There is not a man with a typewriter who can avoid writing about how much debt the US government has and how much more it will have to take on. Paulson’s program will put $700 billion more on the "red" side of the ledger. The deficit for the federal government’s fiscal year will be well in excess of $1 trillion. If tax income drops due to the recession, that number may turn out to be the hope of the damned.
The conclusion most people draw from all of that exhausting economic thinking is that the new president will not have any money to fix things and keep those things fixed that were already fixed over the last decade. No one needs a new headline. Just copy it from the next guy. "Obama’s Hands Are Tied".
But, they are not idle hands. Whether citizens view him as a free-spending radical who just wants to drain the checking accounts of the rich or just another guy elected president during another crisis, some expensive problems will not go unaddressed.
Treasury already has its big chunk of capital and it has no reason to part with that. Banks will get some. Perhaps insurance companies. If credit card defaults and LBO failures keep going up, they will join a continuing drop in the housing market as a reason that $700 billion may not be enough.
The most admired analysts covering the car industry, The Center for Automotive Research, recently reported that a collapse of the US auto world would kill three million jobs. That would take unemployment to 8% even if no one else in America lost a job. It would damage personal income by nearly $300 billion.
A walk around other large industries such as retail and airlines would yield equally dismal data. Without an unimaginable amount of money put into the private sector, the economy could go into a 2009 version of The Great Depression. The public is against that, but it is well to remember that a year ago most economists thought the US would avoid a recession. What 2008 has proved is that economists are no more accurate than the TV weatherman. They just get paid less.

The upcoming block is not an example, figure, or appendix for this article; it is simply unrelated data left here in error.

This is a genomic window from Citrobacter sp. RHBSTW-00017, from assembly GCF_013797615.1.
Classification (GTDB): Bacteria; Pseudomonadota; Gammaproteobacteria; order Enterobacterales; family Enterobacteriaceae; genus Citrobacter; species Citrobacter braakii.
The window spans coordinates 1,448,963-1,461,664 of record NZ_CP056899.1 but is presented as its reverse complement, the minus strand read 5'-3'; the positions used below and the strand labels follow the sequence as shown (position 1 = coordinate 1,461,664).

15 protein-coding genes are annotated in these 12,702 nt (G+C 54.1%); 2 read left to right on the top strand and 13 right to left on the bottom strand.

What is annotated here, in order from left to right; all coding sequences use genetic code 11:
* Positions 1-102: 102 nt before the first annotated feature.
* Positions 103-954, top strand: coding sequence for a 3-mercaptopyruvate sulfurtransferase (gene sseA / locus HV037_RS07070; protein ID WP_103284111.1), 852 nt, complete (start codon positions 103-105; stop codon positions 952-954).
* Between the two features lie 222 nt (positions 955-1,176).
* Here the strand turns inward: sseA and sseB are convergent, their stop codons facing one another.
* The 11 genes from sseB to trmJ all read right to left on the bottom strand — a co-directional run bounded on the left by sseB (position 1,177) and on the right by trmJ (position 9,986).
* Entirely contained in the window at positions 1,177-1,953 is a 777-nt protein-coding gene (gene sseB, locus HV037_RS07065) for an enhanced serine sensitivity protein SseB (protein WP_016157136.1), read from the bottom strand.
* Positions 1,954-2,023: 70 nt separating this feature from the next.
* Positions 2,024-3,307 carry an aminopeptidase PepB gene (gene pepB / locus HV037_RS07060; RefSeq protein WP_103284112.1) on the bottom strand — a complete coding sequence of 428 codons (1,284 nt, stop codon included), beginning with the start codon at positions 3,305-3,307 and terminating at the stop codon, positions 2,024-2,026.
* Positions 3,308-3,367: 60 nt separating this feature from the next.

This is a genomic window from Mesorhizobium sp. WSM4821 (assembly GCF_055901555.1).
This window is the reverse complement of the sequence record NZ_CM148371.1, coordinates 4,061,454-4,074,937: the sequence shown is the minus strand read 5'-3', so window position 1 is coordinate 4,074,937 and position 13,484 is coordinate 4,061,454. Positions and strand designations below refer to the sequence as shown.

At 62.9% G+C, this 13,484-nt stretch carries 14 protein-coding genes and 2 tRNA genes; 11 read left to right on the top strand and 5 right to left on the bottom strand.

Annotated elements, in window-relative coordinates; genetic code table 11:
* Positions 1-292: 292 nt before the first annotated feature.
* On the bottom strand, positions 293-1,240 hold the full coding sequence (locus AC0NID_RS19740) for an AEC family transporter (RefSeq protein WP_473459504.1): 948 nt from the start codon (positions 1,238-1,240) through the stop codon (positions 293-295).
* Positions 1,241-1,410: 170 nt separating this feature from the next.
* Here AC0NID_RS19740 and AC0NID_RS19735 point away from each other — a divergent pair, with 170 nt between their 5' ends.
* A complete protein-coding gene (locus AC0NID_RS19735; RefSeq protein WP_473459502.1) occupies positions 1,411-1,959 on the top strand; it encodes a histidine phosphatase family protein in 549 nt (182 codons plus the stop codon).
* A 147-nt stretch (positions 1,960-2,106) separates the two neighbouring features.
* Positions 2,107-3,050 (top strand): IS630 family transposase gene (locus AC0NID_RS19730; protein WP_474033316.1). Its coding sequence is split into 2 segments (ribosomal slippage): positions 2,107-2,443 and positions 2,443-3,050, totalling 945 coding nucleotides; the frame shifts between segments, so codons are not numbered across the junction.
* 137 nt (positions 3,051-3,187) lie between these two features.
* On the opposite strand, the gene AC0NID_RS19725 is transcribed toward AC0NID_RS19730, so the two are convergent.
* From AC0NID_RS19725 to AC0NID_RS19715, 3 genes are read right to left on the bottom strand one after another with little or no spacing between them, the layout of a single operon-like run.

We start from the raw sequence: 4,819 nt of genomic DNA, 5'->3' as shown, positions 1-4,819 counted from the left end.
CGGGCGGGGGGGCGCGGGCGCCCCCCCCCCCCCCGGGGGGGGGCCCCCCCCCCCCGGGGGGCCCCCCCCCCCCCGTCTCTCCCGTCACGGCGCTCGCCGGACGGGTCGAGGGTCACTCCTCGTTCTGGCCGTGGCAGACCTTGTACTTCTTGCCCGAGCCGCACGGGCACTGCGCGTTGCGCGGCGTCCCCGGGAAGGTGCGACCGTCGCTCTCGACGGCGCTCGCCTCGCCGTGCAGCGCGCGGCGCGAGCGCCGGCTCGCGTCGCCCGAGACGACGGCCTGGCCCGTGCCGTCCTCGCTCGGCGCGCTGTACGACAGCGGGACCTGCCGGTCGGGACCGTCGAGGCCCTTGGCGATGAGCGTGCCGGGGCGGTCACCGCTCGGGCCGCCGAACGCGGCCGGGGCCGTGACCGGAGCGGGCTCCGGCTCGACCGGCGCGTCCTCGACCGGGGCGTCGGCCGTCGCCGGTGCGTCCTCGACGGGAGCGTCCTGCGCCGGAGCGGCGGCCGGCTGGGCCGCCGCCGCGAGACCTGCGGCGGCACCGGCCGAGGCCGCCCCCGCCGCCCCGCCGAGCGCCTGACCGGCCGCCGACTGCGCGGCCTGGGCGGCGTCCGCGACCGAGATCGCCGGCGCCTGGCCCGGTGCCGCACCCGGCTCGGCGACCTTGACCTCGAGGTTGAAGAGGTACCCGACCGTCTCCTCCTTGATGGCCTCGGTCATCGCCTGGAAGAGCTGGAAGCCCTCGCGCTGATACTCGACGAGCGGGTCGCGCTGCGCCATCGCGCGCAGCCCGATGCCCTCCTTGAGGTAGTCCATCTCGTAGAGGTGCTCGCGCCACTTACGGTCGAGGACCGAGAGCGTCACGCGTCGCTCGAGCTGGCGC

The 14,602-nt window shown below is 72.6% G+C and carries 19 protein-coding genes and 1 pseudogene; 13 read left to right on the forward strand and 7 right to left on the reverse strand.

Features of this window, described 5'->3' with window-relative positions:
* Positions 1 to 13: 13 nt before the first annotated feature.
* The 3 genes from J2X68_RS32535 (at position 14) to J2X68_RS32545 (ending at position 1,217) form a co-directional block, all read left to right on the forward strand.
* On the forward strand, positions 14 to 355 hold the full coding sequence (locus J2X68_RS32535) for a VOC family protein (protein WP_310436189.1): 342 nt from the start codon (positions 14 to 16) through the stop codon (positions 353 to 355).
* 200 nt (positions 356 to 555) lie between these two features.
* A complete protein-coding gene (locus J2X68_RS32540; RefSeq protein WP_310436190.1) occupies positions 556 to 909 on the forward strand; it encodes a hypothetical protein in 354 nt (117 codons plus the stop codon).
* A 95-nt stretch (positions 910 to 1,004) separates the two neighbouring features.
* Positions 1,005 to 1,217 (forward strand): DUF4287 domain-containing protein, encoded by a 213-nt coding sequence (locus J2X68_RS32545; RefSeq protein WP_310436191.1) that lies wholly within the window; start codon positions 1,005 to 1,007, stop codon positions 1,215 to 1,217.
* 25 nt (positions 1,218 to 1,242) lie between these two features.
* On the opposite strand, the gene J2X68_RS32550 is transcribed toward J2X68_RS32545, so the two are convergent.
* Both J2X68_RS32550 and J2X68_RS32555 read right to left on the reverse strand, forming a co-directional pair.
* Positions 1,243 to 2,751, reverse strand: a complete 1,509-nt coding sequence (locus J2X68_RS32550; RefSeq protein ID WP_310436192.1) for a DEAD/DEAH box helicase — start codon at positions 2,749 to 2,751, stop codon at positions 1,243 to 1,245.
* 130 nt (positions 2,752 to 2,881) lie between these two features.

On the back of an envelope, it is entirely possible to make the case that the federal government could ring up a $3 trillion deficit over the next two years. Since that has never been done before, it is impossible to predict the side-effects. Nausea and dizziness are probably listed on the label. And, if the arousal lasts more than four hours, call a doctor.
All of this deep factoring brings the analysis around to the question of whether the US government can raise the money to cover the big hole it is digging. The answer may be more simple than many people would guess.
If the Chinese, the Saudis, and others with a lot of extra capital, keep buying US debt, the amount that the Congress can write checks for is phenomenally large. If a global recession pushes China back into the dark ages, the proposition becomes more difficult by a factor of ten or so.
Only people in mental wards or on hallucinogens would suggest that the US government could default on a dollar of its debt, but no one ever believed that General Motors or AUG could go bankrupt. Borrowing has its limits, even if they are colossal to the extent that they cannot be imagined.
At some point Uncle Sam’s extended hand will be cut off. Then the government will have to decide whether it can cover the note. There is no absolute guarantee that the answer is "yes."
Credit default swaps on US debt may just became a big business.
Douglas A. McIntyre